(Chris Rukan/The Washington Post)

I always planned to spend much of 2017 thinking about the Vietnam War. In the summer of 2016, I began to report a major project on Ken Burns and Lynn Novick’s documentary about the conflict, which set me up for 15 months of reading all the major books about the war, interviewing soldiers who fought in Vietnam and scholars who studied American involvement there, and even traveling to the country for 17 days in February.

But the presidential election plunged the United States deeper into one of the most divisive periods since the Vietnam War ended. That irrevocably changed the nature of my series — and spending the year since the election thinking about the war has changed how I see our present moment in ways that make me both more and less optimistic.

The Vietnam era is a reminder that the rancor that currently characterizes our politics and culture isn’t new to the national landscape. Fifty-eight percent of Americans blamed the students at Kent State after the National Guard opened fire on antiwar protesters, killing four people and wounding nine. That’s disheartening, but it also tells us that our country has survived this level of internal contempt before.

“One of the great ideas of the last hundred years has been, does American democracy work?” Thomas Vallely, who served with the Marines in Vietnam and now works to improve higher education there, told me. “And Vietnam is a pretty good example that it’s pretty resilient.”

That’s true, to a certain extent. America did eventually leave Vietnam. The New York Times and The Washington Post’s publication of the Pentagon Papers allowed Americans to confront the extent to which their government had lied to them, ending a dangerous era of unquestioning trust in federal authorities. Despite the convulsions that racked the United States, spurred not by only the war but also persistent racial inequality, we did not become a military dictatorship. After his criminal obstruction of justice was exposed, Richard Nixon resigned the presidency, saving the United States from a constitutional crisis. If we withstood these threats, perhaps we can make it through a new era of instability.

To make "The Vietnam War," Ken Burns and his collaborators had to confront their own memories. (Adriana Usero/The Washington Post)

At the same time, studying the Vietnam War also reveals the cost of that resilience. Burns and Novick kick off “The Vietnam War” with a sequence that includes former secretary of state Henry Kissinger declaring that Americans need to “heal the wounds and put Vietnam behind us.” It seems clear that we followed up on only the latter half of that equation. And our failure to truly repair the lacerations of that era — to reconcile veterans and protesters, to really address racial, economic and gender inequality, and to draw the line between healthy skepticism and cancerous paranoia — contributed to our descent into a state of conflict that may be even more dangerous than the Vietnam War was.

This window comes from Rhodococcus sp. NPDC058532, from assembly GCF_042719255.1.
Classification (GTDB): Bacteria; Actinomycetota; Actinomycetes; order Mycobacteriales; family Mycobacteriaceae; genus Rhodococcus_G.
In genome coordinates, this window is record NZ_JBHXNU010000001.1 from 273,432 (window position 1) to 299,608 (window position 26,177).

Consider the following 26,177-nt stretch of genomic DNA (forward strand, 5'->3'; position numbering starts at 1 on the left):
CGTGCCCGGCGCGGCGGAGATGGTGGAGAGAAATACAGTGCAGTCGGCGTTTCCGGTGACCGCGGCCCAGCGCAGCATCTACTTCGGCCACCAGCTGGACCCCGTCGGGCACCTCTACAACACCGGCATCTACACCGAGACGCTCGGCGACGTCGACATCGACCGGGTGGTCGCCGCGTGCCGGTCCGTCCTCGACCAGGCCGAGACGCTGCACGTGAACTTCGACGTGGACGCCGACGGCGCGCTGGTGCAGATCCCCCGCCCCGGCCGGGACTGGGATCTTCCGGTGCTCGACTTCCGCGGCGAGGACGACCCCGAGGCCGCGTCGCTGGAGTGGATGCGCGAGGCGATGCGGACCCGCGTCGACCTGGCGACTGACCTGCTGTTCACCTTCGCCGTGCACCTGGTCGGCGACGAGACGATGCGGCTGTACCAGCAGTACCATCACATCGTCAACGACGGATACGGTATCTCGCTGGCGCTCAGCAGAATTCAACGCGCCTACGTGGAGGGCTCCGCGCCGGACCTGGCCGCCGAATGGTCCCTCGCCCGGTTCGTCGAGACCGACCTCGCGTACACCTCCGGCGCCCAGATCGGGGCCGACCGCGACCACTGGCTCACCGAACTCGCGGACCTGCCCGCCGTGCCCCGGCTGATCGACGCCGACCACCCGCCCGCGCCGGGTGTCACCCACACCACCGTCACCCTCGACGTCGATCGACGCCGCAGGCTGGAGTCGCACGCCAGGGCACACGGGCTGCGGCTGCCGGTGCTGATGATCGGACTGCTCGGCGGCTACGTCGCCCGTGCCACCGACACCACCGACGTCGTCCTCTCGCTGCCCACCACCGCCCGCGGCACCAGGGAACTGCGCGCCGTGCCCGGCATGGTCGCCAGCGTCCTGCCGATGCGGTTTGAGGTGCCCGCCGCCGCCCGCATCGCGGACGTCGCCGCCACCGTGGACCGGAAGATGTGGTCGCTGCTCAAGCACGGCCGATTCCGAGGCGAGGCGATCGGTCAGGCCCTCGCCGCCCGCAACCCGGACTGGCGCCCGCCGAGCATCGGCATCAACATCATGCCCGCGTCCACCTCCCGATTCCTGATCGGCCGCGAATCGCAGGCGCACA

While “The Vietnam War” was airing, I heard from readers who were still profoundly affected by the experiences of family members who had been prisoners of war; by what they had been unable to accomplish in Vietnam as soldiers and in the United States as civilians advocating for social change; and by their uneasy truces with their neighbors, as veterans and protesters unable to discuss their experiences with each other.

We didn’t have the skills or the national will to address these injuries before they turned into permanent scars. And I don’t know that we have the resources to do the work of reconciliation now, after those scars have festered for five decades and more have been added to our collective psyche. Whether we’re talking about people who supported or opposed the Vietnam War or reckoning with whether it’s even possible to get Trump voters and Clinton voters into rational conversation with each other, we’re asking the same fundamental questions. America’s resilience during and after the Vietnam War provided us with a semblance of national coherence, but it didn’t give us a workable answer.

More than anything else, exploring the Vietnam War reinforced my sense that while American history revisits the same patterns, it doesn’t repeat itself — not exactly. Instead, we circle back to the work we didn’t quite complete, finding that our patch jobs are riddling with new cracks all the way down to our foundation. The enmities of the past are rarely vanquished. They just reinvent themselves, whether in the form of tiki-torch-wielding white supremacists or bitter debates over respect for the military that are now tangled with the National Football League’s corporate image. We’re fighting the ghosts of Vietnam in the Trump era, even as his presidency begets more ghosts to join their numbers.